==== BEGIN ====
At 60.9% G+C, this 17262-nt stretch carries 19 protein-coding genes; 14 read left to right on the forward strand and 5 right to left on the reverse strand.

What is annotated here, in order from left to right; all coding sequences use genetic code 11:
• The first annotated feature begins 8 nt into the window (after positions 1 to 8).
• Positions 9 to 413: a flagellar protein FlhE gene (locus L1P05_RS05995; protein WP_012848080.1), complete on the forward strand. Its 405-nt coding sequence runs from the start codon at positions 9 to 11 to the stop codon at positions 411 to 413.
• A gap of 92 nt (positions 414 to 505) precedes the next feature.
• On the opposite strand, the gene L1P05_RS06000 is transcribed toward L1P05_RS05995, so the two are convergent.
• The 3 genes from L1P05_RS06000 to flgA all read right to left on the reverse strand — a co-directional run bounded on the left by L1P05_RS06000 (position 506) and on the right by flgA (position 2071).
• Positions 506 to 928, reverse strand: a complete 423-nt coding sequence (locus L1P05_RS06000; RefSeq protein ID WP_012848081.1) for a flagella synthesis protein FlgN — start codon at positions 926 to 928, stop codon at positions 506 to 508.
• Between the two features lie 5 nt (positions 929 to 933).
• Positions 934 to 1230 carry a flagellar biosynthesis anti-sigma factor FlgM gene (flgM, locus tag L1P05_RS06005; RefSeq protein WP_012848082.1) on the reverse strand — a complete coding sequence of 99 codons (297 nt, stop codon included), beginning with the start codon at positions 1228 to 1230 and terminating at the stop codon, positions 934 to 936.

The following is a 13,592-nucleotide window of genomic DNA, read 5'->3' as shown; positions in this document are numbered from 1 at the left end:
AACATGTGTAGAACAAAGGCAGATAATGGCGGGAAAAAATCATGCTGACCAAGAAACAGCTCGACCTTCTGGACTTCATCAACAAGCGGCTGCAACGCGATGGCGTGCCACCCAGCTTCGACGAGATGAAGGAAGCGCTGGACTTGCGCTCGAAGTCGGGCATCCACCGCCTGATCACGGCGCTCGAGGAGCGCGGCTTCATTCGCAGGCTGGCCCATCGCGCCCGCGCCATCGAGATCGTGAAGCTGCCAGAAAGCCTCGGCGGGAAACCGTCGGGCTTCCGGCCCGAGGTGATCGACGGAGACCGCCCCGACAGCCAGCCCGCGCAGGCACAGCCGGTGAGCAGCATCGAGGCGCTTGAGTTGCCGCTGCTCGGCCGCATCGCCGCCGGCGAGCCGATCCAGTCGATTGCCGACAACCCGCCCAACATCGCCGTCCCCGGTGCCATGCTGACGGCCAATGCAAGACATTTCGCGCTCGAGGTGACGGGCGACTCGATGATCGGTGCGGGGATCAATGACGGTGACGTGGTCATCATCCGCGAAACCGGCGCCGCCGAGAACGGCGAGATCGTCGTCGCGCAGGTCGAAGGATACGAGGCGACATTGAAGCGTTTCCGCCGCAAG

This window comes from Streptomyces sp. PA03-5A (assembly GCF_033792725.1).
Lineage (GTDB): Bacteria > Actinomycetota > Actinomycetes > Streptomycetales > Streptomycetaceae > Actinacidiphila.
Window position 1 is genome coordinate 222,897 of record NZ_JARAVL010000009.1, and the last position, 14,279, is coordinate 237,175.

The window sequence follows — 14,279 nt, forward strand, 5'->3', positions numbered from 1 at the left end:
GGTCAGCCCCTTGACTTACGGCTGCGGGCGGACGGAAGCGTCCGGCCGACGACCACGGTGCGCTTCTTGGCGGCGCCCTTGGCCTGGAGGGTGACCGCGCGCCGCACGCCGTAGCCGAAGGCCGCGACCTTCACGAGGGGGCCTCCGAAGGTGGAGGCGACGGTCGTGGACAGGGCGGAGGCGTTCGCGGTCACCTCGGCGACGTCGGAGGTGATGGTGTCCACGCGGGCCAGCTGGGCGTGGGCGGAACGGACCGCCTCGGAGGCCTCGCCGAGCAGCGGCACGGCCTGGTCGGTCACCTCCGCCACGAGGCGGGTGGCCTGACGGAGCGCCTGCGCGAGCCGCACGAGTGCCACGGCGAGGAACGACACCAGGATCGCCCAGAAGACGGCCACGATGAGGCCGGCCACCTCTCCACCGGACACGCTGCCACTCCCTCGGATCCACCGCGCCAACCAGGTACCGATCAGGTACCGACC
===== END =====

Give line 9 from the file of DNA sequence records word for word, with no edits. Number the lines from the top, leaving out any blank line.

• Between the two features lie 5 nt (positions 929 to 933).